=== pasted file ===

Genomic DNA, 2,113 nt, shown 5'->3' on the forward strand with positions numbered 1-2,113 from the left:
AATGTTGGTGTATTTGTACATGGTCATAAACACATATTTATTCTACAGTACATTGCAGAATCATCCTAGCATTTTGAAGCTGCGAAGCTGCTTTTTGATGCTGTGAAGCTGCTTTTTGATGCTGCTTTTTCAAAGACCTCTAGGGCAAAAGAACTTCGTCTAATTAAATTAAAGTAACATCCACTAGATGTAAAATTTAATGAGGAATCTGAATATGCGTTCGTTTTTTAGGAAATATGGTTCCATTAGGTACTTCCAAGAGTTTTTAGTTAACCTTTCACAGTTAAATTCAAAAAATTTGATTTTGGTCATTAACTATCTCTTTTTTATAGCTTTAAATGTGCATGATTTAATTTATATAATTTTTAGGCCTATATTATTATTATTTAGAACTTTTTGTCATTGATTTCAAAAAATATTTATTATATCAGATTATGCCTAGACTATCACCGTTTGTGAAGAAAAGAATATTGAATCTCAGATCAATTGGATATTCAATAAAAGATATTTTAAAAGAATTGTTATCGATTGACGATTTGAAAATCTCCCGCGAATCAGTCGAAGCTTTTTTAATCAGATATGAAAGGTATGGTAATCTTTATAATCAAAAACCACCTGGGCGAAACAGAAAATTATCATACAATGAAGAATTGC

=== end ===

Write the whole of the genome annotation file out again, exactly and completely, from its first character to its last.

Genomic DNA, 2,113 nt, shown 5'->3' on the forward strand with positions numbered 1-2,113 from the left:
AATGTTGGTGTATTTGTACATGGTCATAAACACATATTTATTCTACAGTACATTGCAGAATCATCCTAGCATTTTGAAGCTGCGAAGCTGCTTTTTGATGCTGTGAAGCTGCTTTTTGATGCTGCTTTTTCAAAGACCTCTAGGGCAAAAGAACTTCGTCTAATTAAATTAAAGTAACATCCACTAGATGTAAAATTTAATGAGGAATCTGAATATGCGTTCGTTTTTTAGGAAATATGGTTCCATTAGGTACTTCCAAGAGTTTTTAGTTAACCTTTCACAGTTAAATTCAAAAAATTTGATTTTGGTCATTAACTATCTCTTTTTTATAGCTTTAAATGTGCATGATTTAATTTATATAATTTTTAGGCCTATATTATTATTATTTAGAACTTTTTGTCATTGATTTCAAAAAATATTTATTATATCAGATTATGCCTAGACTATCACCGTTTGTGAAGAAAAGAATATTGAATCTCAGATCAATTGGATATTCAATAAAAGATATTTTAAAAGAATTGTTATCGATTGACGATTTGAAAATCTCCCGCGAATCAGTCGAAGCTTTTTTAATCAGATATGAAAGGTATGGTAATCTTTATAATCAAAAACCACCTGGGCGAAACAGAAAATTATCATACAATGAAGAATTGC